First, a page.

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People v. Abdulla

2020 COA 109. No. 17CA0343. Criminal Law—Sexual Assault—Unlawful Sexual Contact—Third Degree Assault—Jury Instructions—Lesser Included Offense—Unanimity—Hearsay.

July 23, 2020

L.C. reported to police that defendant, her husband, had beaten and raped her the previous night. Among other things, L.C. testified that defendant beat her with a belt. The People charged defendant with one count of sexual assault and one count of third degree assault. At the prosecutor’s request, and over defendant’s objection, the trial court instructed the jury on unlawful sexual contact as a lesser included offense of sexual assault. The jury acquitted defendant of sexual assault but convicted him of unlawful sexual contact and third degree assault.

On appeal, defendant argued that the trial court erred by granting the prosecution’s request to instruct the jury on the lesser included offense of unlawful sexual contact because there was no rational basis for that charge to have been submitted to the jury. A defendant may be convicted of a lesser offense that is included in the offense charged, and a trial court must charge the jury about such included offense when the party requesting the instruction demonstrates “a rational basis for a verdict acquitting the defendant of the offense charged and convicting him of the included offense.” It is undisputed that unlawful sexual contact is a lesser included offense of sexual assault. A person commits unlawful sexual contact if he or she knowingly subjects the other person to any sexual contact, knowing that the other person does not consent. Striking a person’s intimate parts with an implement or object, rather than with a part of the actor’s own body, can constitute “touching” under the unlawful sexual contact statute. Here, because record evidence supports the conclusion that defendant whipped L.C. with a belt on her buttocks for the purpose of sexual arousal, gratification, or abuse, the trial court did not err by instructing the jury on unlawful sexual contact as a lesser included offense of sexual assault.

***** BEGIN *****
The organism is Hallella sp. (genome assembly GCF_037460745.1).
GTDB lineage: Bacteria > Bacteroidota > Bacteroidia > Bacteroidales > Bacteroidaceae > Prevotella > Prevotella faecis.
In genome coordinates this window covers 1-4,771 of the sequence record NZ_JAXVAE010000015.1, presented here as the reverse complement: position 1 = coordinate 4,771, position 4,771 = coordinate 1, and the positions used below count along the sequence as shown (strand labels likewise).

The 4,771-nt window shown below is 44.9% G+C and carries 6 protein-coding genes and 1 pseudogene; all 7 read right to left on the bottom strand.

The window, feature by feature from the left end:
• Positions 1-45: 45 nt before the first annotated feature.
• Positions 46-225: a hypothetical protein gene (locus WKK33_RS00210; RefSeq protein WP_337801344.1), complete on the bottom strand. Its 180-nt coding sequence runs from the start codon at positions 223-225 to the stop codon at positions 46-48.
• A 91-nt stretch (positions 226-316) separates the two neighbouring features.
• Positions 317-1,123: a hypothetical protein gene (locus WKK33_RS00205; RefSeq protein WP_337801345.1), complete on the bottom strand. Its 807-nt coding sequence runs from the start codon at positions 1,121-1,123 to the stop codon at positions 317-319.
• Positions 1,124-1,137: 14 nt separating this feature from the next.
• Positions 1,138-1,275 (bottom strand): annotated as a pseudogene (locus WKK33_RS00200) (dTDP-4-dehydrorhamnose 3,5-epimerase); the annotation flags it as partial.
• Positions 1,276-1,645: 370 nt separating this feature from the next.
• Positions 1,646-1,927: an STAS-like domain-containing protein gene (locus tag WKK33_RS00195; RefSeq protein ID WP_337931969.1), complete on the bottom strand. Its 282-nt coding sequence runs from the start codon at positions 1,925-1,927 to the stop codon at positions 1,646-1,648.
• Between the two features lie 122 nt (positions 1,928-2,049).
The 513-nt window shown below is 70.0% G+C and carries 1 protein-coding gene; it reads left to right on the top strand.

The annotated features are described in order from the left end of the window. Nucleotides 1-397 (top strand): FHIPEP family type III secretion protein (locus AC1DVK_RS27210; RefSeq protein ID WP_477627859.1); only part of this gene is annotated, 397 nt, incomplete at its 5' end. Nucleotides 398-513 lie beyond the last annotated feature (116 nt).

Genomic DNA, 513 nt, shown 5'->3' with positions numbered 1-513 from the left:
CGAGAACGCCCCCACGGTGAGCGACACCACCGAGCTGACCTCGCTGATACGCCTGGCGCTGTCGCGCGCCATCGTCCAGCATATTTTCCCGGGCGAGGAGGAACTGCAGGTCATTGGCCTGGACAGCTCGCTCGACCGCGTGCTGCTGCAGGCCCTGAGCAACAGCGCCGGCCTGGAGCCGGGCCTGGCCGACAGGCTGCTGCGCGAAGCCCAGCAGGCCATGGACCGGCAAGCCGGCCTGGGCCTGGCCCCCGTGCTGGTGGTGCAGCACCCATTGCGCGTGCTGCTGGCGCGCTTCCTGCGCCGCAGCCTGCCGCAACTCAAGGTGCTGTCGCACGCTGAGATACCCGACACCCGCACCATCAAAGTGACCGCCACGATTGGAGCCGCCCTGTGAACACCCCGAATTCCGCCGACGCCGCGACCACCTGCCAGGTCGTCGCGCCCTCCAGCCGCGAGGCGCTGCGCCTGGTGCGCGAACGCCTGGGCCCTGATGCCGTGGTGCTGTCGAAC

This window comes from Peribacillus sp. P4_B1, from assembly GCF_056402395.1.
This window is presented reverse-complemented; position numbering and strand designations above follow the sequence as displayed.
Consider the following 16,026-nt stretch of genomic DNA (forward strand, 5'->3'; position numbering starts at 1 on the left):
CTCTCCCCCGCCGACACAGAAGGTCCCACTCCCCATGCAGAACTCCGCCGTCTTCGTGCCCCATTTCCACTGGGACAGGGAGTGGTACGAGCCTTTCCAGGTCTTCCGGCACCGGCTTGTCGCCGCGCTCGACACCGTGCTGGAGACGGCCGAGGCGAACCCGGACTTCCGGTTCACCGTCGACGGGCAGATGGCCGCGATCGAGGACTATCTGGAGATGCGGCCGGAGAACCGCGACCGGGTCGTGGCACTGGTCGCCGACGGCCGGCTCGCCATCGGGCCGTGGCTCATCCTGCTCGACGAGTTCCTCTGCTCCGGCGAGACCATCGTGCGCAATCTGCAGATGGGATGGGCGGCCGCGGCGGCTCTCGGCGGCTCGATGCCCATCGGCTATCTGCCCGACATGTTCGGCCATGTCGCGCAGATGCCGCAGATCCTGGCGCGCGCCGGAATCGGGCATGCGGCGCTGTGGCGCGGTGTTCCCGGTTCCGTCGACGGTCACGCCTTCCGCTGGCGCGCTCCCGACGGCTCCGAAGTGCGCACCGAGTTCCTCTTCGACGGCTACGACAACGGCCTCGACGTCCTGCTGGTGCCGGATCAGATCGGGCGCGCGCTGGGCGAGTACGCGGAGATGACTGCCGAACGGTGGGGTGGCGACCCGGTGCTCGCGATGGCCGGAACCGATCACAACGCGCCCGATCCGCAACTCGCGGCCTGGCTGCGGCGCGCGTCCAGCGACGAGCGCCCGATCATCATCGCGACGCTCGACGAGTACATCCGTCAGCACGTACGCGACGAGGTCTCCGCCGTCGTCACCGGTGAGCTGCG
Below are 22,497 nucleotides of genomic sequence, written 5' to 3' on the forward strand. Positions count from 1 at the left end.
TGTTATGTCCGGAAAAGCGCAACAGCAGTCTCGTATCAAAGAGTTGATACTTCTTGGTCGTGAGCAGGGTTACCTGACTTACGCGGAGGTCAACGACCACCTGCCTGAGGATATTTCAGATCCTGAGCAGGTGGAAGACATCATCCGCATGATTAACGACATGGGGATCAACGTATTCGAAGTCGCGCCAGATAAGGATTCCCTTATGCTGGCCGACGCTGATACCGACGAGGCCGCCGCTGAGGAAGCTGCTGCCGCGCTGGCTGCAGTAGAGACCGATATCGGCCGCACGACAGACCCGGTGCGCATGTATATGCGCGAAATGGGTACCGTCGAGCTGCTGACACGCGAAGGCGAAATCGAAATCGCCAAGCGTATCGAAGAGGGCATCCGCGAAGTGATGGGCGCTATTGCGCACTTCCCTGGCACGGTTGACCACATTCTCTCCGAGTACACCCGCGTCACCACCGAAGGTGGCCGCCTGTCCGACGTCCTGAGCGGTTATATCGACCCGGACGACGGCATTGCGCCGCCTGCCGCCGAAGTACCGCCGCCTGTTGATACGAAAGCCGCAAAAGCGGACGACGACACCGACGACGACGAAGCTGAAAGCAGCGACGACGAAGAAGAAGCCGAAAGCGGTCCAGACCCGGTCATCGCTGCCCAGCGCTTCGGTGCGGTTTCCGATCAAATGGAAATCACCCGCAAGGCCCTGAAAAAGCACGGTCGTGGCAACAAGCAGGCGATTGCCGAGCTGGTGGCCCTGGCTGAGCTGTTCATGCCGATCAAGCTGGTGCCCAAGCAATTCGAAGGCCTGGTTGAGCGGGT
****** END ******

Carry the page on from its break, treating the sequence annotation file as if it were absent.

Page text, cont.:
Defendant also argued that even if there was a rational basis for the trial court’s instruction on the lesser included offense, reversal is required because the trial court failed to ensure juror unanimity as to the underlying act of unlawful sexual contact. However, the trial court gave a unanimity instruction that was agreed upon by the prosecution and the defense, albeit one that specifically referenced sexual assault, and the jury was instructed that unlawful sexual contact was a lesser included offense of sexual assault, suggesting that any instruction regarding sexual assault applied equally to unlawful sexual contact. Therefore, the unanimity instruction logically encompassed the lesser included offense, and there was no plain error in the jury instructions.

Defendant further argued that the trial court erred by admitting various hearsay statements from a detective, her sister, and the sexual assault nurse examiner. However, even if the court abused its discretion in admitting these statements, any error was harmless because they did not substantially influence the verdict or affect the fairness of the trial proceedings.

The judgment of conviction was affirmed.

Official Colorado Court of Appeals proceedings can be found at the Colorado Court of Appeals website.

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